BY ANDY MCWHORTER
The proposed Northern Beltline freeway in northern Jefferson County, also known as Corridor X-1 or Interstate 422, was first discussed in the 1980s after the construction of Interstate 459 in southern Jefferson County.
The construction of the Beltline would give Birmingham something that Atlanta, Nashville, Jacksonville, Fla., and numerous other cities have had for years—a freeway loop around the metropolitan area.
Right of way is being purchased for the $3.4 billion interstate, and the Alabama Department of Transportation (ALDOT) hopes to begin construction in the next several years, with completion expected by 2025.
But the project has proven to be highly controversial.
Beltline proponents claim that it will help relieve traffic congestion on freeways in downtown Birmingham and bring new economic development to northern and western Jefferson County. Opponents believe that the purported benefits of the project, if they come at all, may not outweigh the economic and environmental costs.
State Senator Scott Beason of Gardendale, a vocal Beltline supporter, is convinced the project will help relieve traffic congestion as promised. “It makes sure the through traffic can be sent to the periphery of the city, especially during rush hour, where there’s hundreds of cars if not thousands of car,” he tells Birmingham Weekly. “If they can be sent off on a loop that goes around the outside, that reduces traffic in downtown tremendously.
That’s the reason so many cities have loops.
It’s not like we’re just saying ‘this will work here.’ It’s been done all across the country.”
The greatest benefit of the Beltline, say project backers, will be its economic impact.
Among those making this argument are U.S. Representative Spencer Bachus and Alabama Senator Richard Shelby, as well as the Birmingham Business Alliance; the Coalition for Regional Transportation, a group formed by the Birmingham Chamber of Commerce in 2008 specifically to push the Beltline; and several large corporations, including U.S. Steel and Drummond Coal Company, which own a substantial portion of the land affected by the project and could profit from it substantially.
According to Beason, Jefferson, Blount and St. Clair counties are already growing, and this growth could be further stimulated by the Beltline. “[It] will open up even more growth, more development into those areas,” he says. “There’s a tremendous amount of vacant land and property to be developed in the northern side, and that’s what’s going to happen.”
Opponents of the project, including such environmental advocacy groups as the Cahaba River Society, are concerned about the possible environmental effects of the freeway, including potential damage to the Cahaba River watershed that supplies Birmingham with much of its drinking water.
Two such opponents are Pat Feemster and Jenna Jones of the grassroots organization Save Our Unique River, Community and Environment (SOURCE), a group formed by citizens primarily from the Clay and Center Point areas who oppose the project. According to Feemster, she got involved with SOURCE after writing letters to ALDOT voicing her concern that the proposed route for the Beltline went through the Cahaba watershed and some historical sites in Clay. “Experts have shown that the uppermost reaches of any river affect the rest of the river downstream,” she says. “When they are degraded, destroyed, it affects the quality and the quantity [of the water].”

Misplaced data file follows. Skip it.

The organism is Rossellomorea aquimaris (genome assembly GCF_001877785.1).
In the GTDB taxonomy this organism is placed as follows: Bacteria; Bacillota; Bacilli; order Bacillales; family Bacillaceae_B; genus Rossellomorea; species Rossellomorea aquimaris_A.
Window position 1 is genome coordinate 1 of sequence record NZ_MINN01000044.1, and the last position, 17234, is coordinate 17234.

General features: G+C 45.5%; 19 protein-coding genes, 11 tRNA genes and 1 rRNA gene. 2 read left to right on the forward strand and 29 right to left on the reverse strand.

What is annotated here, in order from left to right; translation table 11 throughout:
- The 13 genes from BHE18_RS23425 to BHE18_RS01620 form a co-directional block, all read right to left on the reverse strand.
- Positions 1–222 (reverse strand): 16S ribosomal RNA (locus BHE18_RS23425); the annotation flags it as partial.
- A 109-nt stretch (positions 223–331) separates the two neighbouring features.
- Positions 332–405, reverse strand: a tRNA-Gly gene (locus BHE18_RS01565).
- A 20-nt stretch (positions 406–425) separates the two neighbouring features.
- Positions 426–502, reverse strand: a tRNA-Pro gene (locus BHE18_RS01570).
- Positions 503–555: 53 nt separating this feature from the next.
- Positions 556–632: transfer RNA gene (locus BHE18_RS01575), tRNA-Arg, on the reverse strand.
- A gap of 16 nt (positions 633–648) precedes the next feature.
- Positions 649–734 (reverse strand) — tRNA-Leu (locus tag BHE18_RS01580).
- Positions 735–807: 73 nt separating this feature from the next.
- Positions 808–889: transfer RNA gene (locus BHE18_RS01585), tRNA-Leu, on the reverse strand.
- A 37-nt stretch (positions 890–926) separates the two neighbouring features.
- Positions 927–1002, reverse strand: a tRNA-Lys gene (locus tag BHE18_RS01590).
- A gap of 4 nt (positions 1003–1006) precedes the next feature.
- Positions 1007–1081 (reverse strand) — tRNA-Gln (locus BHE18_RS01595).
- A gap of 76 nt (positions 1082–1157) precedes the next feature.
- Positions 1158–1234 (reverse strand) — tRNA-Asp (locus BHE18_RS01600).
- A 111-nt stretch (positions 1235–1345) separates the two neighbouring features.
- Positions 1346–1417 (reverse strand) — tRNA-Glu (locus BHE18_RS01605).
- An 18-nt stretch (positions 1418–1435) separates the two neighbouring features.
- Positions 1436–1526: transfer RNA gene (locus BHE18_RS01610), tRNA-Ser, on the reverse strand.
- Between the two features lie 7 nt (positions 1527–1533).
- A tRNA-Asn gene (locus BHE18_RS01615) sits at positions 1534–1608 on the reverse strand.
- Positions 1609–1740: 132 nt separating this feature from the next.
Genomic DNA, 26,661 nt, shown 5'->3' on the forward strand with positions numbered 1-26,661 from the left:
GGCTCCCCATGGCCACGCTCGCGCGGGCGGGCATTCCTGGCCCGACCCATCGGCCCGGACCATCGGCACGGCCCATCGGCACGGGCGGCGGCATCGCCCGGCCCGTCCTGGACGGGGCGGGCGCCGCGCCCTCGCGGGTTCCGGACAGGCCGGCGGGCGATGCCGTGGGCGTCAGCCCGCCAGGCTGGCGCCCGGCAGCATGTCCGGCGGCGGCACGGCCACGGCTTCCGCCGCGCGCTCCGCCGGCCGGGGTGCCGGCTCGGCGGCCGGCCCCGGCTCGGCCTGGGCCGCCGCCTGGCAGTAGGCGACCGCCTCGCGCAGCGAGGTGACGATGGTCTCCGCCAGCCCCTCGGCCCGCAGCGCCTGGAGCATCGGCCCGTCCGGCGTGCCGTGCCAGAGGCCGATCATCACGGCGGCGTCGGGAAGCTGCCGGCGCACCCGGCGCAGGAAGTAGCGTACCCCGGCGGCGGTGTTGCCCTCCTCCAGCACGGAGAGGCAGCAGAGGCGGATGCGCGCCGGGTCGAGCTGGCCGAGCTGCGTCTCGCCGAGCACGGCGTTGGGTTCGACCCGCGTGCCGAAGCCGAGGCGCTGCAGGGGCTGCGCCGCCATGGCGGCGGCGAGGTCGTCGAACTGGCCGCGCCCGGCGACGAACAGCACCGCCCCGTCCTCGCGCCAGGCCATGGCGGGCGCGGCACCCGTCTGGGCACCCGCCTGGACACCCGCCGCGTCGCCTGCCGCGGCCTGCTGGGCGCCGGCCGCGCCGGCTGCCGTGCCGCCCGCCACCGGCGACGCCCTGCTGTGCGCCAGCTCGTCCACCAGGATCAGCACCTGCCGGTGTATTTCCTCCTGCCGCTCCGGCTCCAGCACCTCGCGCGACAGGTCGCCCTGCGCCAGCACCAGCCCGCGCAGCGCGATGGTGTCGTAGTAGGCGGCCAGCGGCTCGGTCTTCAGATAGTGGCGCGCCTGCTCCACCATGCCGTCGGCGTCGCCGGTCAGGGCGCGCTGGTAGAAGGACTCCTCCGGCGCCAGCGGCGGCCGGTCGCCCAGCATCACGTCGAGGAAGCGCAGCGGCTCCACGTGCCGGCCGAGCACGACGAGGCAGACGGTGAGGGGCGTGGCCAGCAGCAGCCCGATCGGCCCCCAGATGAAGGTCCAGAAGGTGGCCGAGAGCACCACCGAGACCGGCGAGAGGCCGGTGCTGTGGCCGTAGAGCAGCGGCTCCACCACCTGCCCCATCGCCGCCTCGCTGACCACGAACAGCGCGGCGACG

Not surprisingly, Beason and Feemster disagree on the environmental impact of the Beltline. “I believe that we are technologically at a point where we can do as much as humanly possible and still have construction and protect that watershed,” Beason says. “There’s no question that it’s going to degrade the river because they’re going to put the streams into culverts,” Feemster says. “And it’s been explained to us that that speeds up the water, degrading the banks and washing sediment into the river.”
SOURCE and other groups argue that of the three proposed routes for the new freeway, the one chosen—referred to as Alternate A— is the longest and most expensive, would carry the least traffic (according to an ALDOT environmental impact study) and would cause the most environmental damage.
According to Feemster, there has to be a better way to solve traffic problems or achieve economic growth. “It’s just such an outmoded way of thinking to keep building roads and roads and roads,” she says. “More and more people are realizing that it’s a boondoggle.”
Jones believes that Birmingham should not build the Beltline just because other cities in the region adopted a similar strategy decades before. “Just get out of that old thinking of keeping up with other cities 30 years ago,” she says. “We can’t keep up with what they did 30 years ago because now they’re behind.”
According to Adam Snyder of the environmental group Conservation Alabama, fresh thinking is needed in order for the Birmingham area to move forward economically. “What we need to do is be strategic as a region and figure out where the new revenue is moving in,” he says. “Not how we’re going to shift money from another area of the state or another area of the region, but new money coming into this area to grow our economy, to protect our environment and to improve our public health. And obviously a beltline around the city is not a new idea. Will it produce new results? I don’t know. But I’d like to see it compared against some new ideas or different ideas on how to invest those public resources into our infrastructure.”